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Daycare during wartime

Daycare is now a fact of life for many Canadian families but for most of the past century it's been the subject of fierce debate. Turn-of-the-century day nurseries were considered little more than "child farms" by many, while politicians of the 1950s blamed juvenile delinquency on daycares and "crèches." More recently a debate has swirled around the merits of universal daycare versus traditional parenting. CBC Archives looks at the changing face of daycare, from its charitable beginnings more than a century ago to the ongoing fight for a federally funded system.

Since its beginning in the 1850s, Canadian Daycare was largely a haphazard venture, with churches and charities caring for poor children in substandard facilities. That all changed in 1939 when Canada joined the war effort.

With wives taking care of the domestic economy while their husbands were fighting overseas, the federal government quickly established a national system of "day nurseries" to care for the kids. This CBC Television documentary looks back at a forgotten chapter in Canadian Daycare history. 
. From 1942 to 1946 the Dominion-Provincial Wartime Agreement allowed for subsidized day nursery care for mothers working in essential wartime industries.
. Considered ahead of their time by child care advocates, these wartime day nurseries boasted organized play, regular outings and other features of what would soon be known as "early child education."

. The costs for these centres were shared 50-50 between the federal government and the participating provinces. These included Ontario, Quebec, Nova Scotia, New Brunswick and Saskatchewan. Alberta opted out of the program, while Manitoba and British Columbia didn't have enough wartime workers to qualify.
. Women who qualified paid an estimated 35 cents a day for their first child aged two to six years old and 15 to 20 cents for additional children.

. Each provincial government had its own standards and regulations for day nurseries. As this clip recounts, Ontario's nurseries were considered to be among the best in the country.
. Ontario's laws stated each centre was to include at least 10 staff members, including a full-time cook and janitor in addition to workers trained in "nursery education."

. The wartime day nursery experience was a signal to some that society had changed.
. In a July 2, 1943, Globe and Mail article, an MP from North Battleford, Sask., named Dorise Neilsen said "The women of Canada do not want, after the war is over, any suggestion that the only place fit for them is in the home."
. In June 1946, with the war in Europe over, federal funding for day nurseries was pulled.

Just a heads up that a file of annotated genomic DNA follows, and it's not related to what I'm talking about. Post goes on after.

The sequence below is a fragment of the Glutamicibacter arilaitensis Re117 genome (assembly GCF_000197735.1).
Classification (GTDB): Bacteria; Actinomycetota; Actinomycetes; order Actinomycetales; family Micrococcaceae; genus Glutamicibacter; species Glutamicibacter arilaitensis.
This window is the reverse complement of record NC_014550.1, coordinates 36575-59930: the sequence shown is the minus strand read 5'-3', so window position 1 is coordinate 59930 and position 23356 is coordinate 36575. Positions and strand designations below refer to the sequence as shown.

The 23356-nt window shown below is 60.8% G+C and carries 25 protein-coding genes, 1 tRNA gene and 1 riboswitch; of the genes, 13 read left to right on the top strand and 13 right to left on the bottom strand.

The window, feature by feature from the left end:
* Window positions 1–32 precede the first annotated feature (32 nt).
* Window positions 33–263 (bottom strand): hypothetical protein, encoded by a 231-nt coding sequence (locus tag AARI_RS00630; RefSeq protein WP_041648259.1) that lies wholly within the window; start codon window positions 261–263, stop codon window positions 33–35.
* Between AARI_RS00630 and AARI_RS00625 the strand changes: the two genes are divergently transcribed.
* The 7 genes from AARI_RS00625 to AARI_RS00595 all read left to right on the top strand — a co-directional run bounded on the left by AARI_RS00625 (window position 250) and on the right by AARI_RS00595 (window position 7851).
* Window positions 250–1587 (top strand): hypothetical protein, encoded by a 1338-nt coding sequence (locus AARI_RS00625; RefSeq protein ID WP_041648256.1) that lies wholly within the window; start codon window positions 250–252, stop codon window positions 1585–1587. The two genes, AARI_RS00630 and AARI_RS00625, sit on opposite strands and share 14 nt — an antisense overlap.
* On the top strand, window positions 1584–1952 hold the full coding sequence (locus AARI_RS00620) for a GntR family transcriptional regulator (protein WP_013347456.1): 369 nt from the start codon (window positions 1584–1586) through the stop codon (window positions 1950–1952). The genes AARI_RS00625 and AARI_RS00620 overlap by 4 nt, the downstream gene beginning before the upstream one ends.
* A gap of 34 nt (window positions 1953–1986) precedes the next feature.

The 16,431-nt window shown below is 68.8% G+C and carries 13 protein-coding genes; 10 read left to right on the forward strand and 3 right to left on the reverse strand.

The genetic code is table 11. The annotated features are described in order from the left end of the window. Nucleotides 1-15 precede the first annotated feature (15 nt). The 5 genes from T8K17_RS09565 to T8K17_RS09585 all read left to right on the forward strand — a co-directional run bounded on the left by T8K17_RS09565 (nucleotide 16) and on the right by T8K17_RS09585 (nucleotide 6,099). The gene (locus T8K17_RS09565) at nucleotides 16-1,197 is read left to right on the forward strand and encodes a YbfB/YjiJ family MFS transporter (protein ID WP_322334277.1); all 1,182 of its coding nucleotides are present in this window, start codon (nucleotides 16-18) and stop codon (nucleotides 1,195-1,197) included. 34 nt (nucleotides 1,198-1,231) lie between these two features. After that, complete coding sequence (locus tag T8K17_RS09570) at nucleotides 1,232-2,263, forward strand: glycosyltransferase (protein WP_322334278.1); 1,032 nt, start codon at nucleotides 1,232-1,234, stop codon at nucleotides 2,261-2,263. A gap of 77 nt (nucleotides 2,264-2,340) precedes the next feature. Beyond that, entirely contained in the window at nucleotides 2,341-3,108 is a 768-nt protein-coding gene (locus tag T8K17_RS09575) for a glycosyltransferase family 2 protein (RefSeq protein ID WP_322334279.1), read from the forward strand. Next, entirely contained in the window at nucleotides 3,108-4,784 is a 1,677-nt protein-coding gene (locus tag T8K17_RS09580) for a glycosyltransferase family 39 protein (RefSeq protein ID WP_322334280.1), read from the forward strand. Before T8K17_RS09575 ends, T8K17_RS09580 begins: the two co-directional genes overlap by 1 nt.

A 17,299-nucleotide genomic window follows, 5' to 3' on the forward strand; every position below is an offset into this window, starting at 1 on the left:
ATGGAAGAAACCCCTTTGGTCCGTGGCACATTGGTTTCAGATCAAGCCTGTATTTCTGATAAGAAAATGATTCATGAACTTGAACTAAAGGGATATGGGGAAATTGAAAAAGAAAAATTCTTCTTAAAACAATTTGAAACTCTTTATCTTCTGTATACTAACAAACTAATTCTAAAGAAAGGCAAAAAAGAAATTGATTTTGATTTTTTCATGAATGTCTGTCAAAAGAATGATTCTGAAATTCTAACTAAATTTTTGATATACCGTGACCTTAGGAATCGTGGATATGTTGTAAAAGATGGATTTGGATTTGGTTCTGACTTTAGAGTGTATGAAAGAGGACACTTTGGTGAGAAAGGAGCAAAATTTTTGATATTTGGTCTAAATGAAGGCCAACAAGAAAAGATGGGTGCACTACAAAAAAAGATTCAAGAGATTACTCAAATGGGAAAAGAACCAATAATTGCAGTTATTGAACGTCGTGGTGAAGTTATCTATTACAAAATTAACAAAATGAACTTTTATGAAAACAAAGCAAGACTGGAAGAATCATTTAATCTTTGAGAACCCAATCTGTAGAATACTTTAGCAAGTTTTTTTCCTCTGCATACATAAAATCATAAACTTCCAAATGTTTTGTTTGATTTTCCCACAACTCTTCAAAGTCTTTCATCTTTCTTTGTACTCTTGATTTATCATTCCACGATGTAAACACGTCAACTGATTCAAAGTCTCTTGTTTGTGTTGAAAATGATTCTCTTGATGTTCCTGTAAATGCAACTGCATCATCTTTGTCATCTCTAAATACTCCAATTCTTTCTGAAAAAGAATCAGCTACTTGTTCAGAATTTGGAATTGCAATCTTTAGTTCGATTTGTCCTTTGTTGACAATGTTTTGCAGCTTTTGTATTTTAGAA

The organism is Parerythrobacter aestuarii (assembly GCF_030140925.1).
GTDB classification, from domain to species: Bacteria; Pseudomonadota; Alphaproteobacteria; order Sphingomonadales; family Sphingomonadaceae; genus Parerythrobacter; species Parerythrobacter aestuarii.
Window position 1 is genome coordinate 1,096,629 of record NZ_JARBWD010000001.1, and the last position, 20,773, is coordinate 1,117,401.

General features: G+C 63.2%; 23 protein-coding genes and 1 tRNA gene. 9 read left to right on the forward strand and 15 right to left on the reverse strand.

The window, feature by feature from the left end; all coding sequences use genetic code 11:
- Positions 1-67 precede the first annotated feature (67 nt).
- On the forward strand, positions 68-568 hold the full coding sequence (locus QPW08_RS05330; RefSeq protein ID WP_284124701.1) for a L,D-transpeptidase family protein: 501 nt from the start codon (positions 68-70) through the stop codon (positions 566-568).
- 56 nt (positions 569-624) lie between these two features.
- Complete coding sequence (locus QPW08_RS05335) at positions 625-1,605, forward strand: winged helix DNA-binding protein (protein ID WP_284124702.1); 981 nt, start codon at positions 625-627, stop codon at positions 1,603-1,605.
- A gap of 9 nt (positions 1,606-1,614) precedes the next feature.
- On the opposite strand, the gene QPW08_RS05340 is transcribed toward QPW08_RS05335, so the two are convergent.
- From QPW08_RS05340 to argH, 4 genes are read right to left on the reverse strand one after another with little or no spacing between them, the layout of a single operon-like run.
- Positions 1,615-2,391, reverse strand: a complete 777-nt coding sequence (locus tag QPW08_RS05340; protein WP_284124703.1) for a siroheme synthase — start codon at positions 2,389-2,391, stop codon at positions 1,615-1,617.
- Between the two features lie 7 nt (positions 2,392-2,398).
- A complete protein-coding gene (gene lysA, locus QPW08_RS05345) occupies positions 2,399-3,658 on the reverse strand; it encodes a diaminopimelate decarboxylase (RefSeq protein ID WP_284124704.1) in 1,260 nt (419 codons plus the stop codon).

. While some municipal governments rushed to make up the shortfall, the majority of wartime day nurseries were soon closed.
. Protests from Ontario parents led to the continuation of day nurseries in the province. The costs were shared 50-50 between the province and the municipalities.


. A Toronto Daily Star editorial titled "Playing Politics With Children's Lives" from May 25, 1946, criticized Ottawa for backing out of the wartime agreement: "Instead of relaxing after the day's work," it said, "Many mothers have had to spend their energies trying to save the nurseries. They are having to plead for services which should be provided for their children. What a government!"


. In 1946 the provincial government passed the Ontario Day Nurseries Act, the first piece of government legislation to outline standards of service and training for day nurseries.
. While they were the first example of nationally funded Daycare, the wartime day nurseries were not without precedent. The first day nursery in Canada was established in Montreal in 1854 by Roman Catholic nuns.


. The Victoria Day Nursery - the first in Ontario - opened in 1890, with the West End Creche (a French word for crib) opening in 1909 in Toronto.
. According to an article in Good Daycare (1978), by 1933 there were a total of only 20 day nurseries across the country.

. These early Daycares were charitable and meant to care for the children of poor working mothers who could not afford to stay home. Apart from the pioneering West End Creche (which still exists), the standard of care in most nurseries was primitive.
. A typical nursery in 1909 housed about 50 infants and children and was supervised by a staff of three to five employees or volunteers.


. Writing in 1958, Margaret Hewitt said of early child care options that "to leave a tiny baby to the care of others was a hazardous business till well into the 20th century."
. As this clip depicts, working women without access to child care were often forced to take desperate measures. According to Good Daycare, women often resorted to tying their children to fences and bedposts in the morning.


. Others would place their children in orphanages, seeing them only on weekends.
. To hear what a 1948 Daycare was like go to the additional clip "How a nursery school is born."
Medium: Television
Program: The National Magazine
Broadcast Date: April 14, 1998
Guest(s): Martha Friendly, Lucille Pannebaker
Reporter: Jennifer Scott
Duration: 3:53
Photo: National Archives

Last updated: November 23, 2012

Page consulted on December 6, 2013

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